New Technology Uses Sound to Find Land Mines

Bijal P. Trivedi
March 6, 2002

The U.S. Army is testing a new technology for land mine detection that is based on the use of sound waves. Officials say it could prove to be significantly more effective and safer than the best tools now available, metal detectors and titanium probes, which entail prodding gingerly for the presence of mines.

"Manual de-mining—direct probing of risky areas, inch by inch—is a very slow, difficult, dangerous, and laborious process. But it has been the only reliable method," said Jim Prudhomme of the United Nations Mine Action Service in New York.

Mine-ridden land must be stripped of all vegetation and searched with metal detectors. When a potentially dangerous object is found, it must be carefully unearthed. If it turns out to be a mine, it must be disarmed.

According to experts in the field, dogs have been particularly effective in locating land mines in Afghanistan, but their ability to detect mines is highly dependent on the soil conditions and they are susceptible to fatigue.

The extent of the land mine problem is daunting. There are an estimated 60 to 70 million land mines buried in about 70 countries throughout the world. Mines kill or maim more than 26,000 people every year, according to the United Nations Association of the USA.

"A metal detector works very well. But in the last few years the metal casing has been replaced with plastic and wood, which makes mines much more difficult to detect," said a physicist at the Night Vision and Electronic Sensors Directorate (NVESD) of the U.S. Army, based at Fort Belvoir, Virginia. The Army requested that the scientist not be named.

Greater Accuracy

The new acoustics-based technology, which is being developed by Stevens Institute of Technology in Hoboken, New Jersey, has advantages over other mine-detection advances now on the drawing board.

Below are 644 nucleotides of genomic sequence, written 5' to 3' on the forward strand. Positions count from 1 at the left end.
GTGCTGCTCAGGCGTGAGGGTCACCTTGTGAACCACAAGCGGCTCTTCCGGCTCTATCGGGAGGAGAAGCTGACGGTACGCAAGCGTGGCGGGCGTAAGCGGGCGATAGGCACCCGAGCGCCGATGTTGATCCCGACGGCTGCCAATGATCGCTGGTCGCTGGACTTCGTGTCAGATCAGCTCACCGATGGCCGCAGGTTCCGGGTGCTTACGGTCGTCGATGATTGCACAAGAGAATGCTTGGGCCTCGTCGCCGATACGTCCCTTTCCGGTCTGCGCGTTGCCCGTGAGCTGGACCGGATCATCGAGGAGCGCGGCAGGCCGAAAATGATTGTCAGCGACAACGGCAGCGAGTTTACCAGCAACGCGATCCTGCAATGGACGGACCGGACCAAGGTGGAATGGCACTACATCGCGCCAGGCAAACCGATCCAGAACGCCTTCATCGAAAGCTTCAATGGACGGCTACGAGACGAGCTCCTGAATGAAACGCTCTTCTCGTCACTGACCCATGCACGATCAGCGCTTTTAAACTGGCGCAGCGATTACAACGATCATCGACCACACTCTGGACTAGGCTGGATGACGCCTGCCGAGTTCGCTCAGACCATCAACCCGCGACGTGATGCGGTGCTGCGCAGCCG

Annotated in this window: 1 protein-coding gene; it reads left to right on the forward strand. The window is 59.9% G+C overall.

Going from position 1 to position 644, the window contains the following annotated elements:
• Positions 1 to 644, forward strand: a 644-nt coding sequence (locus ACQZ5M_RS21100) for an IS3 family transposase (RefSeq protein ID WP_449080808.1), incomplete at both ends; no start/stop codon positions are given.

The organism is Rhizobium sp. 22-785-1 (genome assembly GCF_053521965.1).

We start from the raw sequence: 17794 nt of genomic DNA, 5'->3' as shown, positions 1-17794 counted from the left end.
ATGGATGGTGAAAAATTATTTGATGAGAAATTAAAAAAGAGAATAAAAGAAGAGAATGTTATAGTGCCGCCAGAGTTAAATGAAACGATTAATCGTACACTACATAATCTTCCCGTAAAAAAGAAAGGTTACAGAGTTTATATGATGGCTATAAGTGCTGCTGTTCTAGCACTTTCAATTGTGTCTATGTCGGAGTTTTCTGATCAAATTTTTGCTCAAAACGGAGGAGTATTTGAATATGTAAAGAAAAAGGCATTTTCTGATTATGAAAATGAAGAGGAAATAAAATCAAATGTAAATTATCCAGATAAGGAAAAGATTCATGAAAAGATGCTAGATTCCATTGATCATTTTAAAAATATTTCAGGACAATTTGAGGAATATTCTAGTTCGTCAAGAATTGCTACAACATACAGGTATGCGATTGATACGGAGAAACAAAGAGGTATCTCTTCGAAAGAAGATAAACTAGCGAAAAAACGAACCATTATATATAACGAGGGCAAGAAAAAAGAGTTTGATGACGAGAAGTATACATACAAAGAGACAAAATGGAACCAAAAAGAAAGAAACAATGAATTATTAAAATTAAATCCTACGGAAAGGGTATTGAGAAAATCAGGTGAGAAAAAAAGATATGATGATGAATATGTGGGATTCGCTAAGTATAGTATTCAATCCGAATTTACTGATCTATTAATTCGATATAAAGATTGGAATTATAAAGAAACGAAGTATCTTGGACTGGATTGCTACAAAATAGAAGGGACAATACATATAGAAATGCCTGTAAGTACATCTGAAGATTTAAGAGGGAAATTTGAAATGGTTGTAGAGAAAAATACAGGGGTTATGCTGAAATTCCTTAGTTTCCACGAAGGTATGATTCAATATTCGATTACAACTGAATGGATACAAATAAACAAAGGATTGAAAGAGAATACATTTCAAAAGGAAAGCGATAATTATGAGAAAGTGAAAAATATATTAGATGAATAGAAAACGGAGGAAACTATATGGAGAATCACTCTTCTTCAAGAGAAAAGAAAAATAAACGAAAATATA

Much of the newer technology under development—including metal detectors, infrared imaging, ground-penetrating radar, and nuclear quadrupole resonance—has a fairly high rate of false positives, Prudhomme explained. That is, they regularly mistake common objects such as tree roots, rocks, shrapnel, bullets, and other debris as mines.

"That's the advantage of the acoustic system developed by the Stevens Institute of Technology," said the Army physicist. "It is sensitive only to mines and is not fooled by natural clutter, like rocks and tree roots, at least to the extent that we have tested."

In Army field tests last year, the new system successfully identified seven types of mines buried in different soil types and under different weather conditions. "The mines were detected successfully 100 percent of the time with no false alarms," said Stevens physicist Dimitri Donskoy, who designed the new technology.

"It looks extremely promising," the NVESD physicist agreed.

Continued on Next Page >>




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